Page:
For a long time, scholars simply admired the work. But recently some have begun seeing it in a new way, noting particular patterns in the paintings. Take a look at our secondary source reading for this week (below), which suggests that artists may have been trying to convey motion, as in a comic.
Here's an animation:
What we have here is evidence of what I think is a necessary part of society: narrative. Narrative, or story-telling, implies a self-consciousness in a culture, a desire to record the present in a way that will be useful to the future. Telling stories is part of every society we know of on the planet. Narrative defines who we are, whether it is the story of a hunt on a cave wall, or the Epic of Gilgamesh, or stories of heroes and saints. Shamans told stories to explain the natural world. And narrative can be a powerful force: we criticize national leaders who "rewrite history" to gloss over their country's bad behaviors and teach future generations a more generous view of their people. We can trace the history of narratives from cave paintings and stories, to oral traditions passed down through memorization, to the development of writing, to printing, to the internet.
Once agriculture began (the Neolithic Age), which it did in fits and starts, life did change. From foraging to deliberately planting seeds, from returning to last year's seed plot to deciding to stay, is the presumed pattern. We know that when people start planting, their diet shifts. Less scavenged and hunted meat is consumed, and more vegetable matter is eaten. Grains become central to the diet, as they evolved from grasses and contained concentrated carbohydrates. Sometimes the dietary shift could be deadly, as in the case of the Cahokia civilization in the Americas. They became so dependent on corn (maize) that they developed malnutrition and disease.
But for most the settling down provided opportunity. Planted crops could be improved by selecting out the largest or best-tasting fruits and grains to save seeds. Plants could be hybridized by hand, cross-pollinating to create new, stronger forms. Settlement appears to have led to the division of labor, with child-care being tied to an interruptible activity (farming) rather than one that could not be interrupted (hunting). Some historians believe that this sexual division of labor, where women tended continually while men went off to work occasionally, began here, with the Neolithic Revolution.
As one would expect, the technologies used served the purpose of ensuring survival and subsistence. Hunting with spears or bows and arrows requires arrowheads, which are still found today by archaeologists. Grain and other foods could be dried and saved, necessitating containers such as baskets or pots.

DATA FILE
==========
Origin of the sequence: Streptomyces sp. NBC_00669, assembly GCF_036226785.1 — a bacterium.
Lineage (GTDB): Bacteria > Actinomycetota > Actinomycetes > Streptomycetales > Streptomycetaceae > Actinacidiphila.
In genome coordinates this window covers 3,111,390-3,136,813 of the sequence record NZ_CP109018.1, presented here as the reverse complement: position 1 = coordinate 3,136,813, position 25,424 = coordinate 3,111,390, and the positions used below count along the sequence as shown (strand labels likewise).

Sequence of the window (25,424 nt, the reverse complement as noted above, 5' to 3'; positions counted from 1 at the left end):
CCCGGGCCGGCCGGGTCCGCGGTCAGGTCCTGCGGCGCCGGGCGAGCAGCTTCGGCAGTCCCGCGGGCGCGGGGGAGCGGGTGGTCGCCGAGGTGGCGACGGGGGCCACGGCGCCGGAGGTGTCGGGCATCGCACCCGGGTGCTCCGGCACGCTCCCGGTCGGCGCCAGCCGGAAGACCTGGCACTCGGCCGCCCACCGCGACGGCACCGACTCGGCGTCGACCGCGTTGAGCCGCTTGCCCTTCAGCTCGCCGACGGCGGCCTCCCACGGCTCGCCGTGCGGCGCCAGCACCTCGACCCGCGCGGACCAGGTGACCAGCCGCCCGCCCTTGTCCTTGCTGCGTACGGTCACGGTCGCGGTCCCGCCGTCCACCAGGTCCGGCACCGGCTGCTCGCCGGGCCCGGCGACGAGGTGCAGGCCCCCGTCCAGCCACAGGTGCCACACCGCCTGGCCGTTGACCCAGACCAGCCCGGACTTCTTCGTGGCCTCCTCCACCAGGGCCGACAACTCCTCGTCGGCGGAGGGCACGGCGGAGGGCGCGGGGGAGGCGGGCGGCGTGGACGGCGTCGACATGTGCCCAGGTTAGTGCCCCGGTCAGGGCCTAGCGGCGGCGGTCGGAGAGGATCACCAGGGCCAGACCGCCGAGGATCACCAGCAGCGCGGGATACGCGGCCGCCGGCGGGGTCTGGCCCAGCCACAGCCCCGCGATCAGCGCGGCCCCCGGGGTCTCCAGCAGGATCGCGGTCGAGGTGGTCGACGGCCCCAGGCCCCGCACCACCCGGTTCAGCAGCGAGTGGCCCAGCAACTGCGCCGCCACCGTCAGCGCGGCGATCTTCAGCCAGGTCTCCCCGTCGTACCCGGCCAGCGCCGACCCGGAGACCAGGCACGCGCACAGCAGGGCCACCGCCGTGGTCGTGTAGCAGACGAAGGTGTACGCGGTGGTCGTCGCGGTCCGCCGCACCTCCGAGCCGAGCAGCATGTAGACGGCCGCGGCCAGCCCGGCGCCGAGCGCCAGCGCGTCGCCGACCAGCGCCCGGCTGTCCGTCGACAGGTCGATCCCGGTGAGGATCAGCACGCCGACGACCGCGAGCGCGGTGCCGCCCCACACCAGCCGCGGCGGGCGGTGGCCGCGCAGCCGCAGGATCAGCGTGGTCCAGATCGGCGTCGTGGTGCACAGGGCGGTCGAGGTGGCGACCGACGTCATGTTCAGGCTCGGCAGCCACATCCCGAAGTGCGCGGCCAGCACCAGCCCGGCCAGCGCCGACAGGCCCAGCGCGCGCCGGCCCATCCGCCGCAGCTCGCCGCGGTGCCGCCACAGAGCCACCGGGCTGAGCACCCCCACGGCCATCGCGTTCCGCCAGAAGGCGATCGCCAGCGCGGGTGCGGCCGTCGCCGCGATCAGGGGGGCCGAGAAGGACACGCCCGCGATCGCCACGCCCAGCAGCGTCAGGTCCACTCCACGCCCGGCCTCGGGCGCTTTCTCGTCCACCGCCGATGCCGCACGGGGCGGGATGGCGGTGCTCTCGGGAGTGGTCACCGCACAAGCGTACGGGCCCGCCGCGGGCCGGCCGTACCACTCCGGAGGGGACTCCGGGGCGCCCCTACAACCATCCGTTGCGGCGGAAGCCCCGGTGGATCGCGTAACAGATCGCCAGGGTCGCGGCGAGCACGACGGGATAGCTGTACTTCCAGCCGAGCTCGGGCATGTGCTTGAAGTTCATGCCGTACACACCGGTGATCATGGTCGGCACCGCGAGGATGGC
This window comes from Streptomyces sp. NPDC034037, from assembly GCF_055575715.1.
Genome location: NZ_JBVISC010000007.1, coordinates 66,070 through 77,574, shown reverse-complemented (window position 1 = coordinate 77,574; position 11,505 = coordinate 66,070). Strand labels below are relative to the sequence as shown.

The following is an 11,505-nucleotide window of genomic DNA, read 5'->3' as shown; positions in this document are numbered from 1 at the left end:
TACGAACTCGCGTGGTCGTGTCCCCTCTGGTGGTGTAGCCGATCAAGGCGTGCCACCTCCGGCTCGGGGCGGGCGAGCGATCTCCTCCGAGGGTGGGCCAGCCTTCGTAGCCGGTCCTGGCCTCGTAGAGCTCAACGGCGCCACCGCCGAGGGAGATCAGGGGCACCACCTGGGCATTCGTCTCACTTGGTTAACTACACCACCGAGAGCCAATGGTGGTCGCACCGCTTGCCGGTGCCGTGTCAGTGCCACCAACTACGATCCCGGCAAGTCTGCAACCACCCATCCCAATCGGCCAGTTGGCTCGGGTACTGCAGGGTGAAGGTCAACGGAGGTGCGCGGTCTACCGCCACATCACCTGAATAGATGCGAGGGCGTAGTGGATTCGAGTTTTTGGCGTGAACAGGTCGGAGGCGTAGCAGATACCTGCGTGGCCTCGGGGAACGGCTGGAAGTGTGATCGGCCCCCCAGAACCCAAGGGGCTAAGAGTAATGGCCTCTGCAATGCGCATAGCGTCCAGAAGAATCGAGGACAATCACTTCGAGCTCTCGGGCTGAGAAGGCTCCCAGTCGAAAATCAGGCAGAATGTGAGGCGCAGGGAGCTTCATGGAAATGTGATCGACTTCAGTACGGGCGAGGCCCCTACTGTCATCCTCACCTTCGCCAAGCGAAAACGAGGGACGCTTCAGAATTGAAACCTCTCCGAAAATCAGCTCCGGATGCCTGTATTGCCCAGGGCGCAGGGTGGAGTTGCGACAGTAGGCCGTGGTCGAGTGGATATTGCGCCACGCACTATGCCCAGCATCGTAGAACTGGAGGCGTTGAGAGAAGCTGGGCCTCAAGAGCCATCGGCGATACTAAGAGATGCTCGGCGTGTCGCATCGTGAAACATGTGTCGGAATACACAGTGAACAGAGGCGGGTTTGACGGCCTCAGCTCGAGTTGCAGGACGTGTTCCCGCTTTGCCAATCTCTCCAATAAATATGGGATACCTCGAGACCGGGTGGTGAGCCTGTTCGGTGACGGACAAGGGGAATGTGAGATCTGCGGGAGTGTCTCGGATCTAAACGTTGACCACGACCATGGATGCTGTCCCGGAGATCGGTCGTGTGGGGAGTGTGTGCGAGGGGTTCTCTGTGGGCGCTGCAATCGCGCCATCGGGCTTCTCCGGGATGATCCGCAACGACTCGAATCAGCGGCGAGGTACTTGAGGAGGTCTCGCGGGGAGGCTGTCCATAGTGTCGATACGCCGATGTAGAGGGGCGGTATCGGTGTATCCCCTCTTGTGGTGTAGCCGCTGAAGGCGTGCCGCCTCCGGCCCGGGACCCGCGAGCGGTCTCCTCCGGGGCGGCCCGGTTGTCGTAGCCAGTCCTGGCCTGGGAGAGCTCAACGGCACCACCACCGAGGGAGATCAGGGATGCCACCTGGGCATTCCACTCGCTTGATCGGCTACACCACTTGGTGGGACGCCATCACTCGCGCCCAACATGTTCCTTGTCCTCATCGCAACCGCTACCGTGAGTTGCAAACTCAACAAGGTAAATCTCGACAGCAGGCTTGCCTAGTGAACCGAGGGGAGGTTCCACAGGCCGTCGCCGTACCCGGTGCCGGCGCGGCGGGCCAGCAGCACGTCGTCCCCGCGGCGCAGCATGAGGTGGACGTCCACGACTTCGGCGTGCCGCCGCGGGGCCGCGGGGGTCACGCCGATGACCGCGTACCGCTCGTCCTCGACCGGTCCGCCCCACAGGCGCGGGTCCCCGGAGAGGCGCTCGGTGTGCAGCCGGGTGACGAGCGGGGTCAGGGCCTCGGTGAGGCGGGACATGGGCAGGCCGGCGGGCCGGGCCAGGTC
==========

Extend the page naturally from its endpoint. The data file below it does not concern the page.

Late in the Neolithic era, monumental stone "henges" were a feature in some areas of Europe. Evidence of the oldest henge was found in 2002 near Goseck, Germany. The Goseck henge is estimated to be 7000 years old, and its southern gates line up with the summer and winter solstice. Like other henges (Stonehenge being most famous) the astronomical alignment of many henges has led archaeologists to believe they served as observatories. Certainly the need for shamans to observe nature closely would support this idea.
From what we know of more basic cultures that exist today, and from our own histories of legends and tales, we assume that Paleolithic and Neolithic people told stories. The cave paintings may have represented not only the animation in their daily lives, but specific tales of hunts and observing animal life. Container designs and even weapons may have been decorated to tell stories. Because we have nothing that is considered "writing" from this era, we call it "pre-historic" - before history. In the next unit we move on to evidence that goes beyond archaeology into an exploration of the tools used for civilization.
While it's easy to see prehistoric technologies only in terms of arrowheads, hunting, and connections with the supernatural for the purposes of survival, we are discovering more connections all the time. The goods carried by Ötzi, a prehistoric man discovered in Alpine ice in 1991, included tools and remedies. Analysis of the body has indicated the use of acupuncture or something similar, in a pattern. He carried small bundles of fungus that were likely used as medicine. The shoes were made with bearskin soles and were waterproof. He carried a copper axe and arrows, and several plants designed to start fires under different conditions. Just this one discovery gives us an idea of the possible complexity we're missing about this era.